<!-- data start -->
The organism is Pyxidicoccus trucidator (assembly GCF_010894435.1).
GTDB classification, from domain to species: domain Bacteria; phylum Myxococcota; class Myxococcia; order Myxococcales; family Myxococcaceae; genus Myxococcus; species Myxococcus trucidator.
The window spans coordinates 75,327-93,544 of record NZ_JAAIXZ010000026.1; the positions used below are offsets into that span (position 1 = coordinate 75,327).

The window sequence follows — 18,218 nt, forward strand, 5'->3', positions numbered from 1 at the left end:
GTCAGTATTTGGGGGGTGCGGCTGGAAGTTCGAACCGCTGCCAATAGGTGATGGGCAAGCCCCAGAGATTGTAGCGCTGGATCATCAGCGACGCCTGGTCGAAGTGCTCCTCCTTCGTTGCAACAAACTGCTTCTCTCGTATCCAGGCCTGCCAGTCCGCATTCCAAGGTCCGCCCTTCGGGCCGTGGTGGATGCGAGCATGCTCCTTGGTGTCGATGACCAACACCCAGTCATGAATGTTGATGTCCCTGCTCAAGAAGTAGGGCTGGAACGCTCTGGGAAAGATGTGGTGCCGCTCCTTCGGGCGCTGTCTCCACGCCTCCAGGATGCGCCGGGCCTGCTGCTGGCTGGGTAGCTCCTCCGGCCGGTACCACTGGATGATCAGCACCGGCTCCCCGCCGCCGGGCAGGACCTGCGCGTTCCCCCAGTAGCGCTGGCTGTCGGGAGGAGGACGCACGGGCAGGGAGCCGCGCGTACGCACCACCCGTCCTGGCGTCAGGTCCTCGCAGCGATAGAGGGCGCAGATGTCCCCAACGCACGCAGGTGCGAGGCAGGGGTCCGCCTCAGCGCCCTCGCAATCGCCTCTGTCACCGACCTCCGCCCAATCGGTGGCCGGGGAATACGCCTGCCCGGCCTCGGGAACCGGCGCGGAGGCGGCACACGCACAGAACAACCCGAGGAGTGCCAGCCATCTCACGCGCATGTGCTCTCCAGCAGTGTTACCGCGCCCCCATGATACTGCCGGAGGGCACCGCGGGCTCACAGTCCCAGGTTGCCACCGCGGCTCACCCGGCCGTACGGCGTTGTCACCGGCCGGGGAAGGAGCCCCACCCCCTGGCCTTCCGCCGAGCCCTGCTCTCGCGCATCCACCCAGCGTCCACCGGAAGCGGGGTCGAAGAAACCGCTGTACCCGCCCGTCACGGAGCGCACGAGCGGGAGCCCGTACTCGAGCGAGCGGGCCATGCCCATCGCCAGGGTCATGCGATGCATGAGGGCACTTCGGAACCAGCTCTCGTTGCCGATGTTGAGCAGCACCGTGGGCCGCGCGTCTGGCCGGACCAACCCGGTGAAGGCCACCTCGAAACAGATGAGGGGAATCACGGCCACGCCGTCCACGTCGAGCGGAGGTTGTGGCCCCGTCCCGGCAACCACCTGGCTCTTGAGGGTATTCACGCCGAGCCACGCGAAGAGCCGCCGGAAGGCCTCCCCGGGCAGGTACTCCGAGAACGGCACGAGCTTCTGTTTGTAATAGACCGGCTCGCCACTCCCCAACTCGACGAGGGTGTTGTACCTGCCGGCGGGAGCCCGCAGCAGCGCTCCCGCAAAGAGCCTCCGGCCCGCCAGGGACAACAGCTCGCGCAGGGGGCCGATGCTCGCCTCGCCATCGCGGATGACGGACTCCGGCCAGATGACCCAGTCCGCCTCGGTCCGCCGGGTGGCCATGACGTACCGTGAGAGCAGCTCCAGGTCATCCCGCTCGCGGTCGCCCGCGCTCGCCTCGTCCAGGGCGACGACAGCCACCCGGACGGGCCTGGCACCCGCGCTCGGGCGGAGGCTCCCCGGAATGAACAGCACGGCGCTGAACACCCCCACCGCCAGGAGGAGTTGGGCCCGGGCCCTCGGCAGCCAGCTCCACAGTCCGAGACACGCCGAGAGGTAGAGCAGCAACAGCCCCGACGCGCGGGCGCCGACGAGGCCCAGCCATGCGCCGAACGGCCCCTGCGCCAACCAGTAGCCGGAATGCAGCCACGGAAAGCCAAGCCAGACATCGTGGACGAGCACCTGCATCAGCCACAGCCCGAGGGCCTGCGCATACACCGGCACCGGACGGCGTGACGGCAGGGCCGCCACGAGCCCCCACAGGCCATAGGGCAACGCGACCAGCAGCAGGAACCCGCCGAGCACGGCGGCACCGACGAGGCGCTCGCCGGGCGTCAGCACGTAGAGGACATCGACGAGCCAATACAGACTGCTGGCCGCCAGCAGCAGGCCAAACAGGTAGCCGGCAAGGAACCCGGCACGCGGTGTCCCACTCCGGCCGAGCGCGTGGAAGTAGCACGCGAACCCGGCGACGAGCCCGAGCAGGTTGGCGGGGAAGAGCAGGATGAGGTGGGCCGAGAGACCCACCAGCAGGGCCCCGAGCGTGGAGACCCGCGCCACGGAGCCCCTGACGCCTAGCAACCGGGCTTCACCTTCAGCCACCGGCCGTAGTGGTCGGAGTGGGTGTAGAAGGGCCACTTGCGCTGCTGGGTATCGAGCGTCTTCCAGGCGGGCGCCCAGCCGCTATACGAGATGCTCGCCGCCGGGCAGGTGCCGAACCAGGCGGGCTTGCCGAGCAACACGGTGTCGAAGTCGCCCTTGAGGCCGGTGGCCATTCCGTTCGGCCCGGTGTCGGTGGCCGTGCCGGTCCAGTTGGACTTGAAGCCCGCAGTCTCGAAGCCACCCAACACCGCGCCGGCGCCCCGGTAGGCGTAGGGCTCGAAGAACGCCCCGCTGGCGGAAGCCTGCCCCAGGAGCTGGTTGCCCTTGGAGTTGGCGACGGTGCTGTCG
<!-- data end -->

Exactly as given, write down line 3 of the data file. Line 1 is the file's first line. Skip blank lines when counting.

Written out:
The window spans coordinates 75,327-93,544 of record NZ_JAAIXZ010000026.1; the positions used below are offsets into that span (position 1 = coordinate 75,327).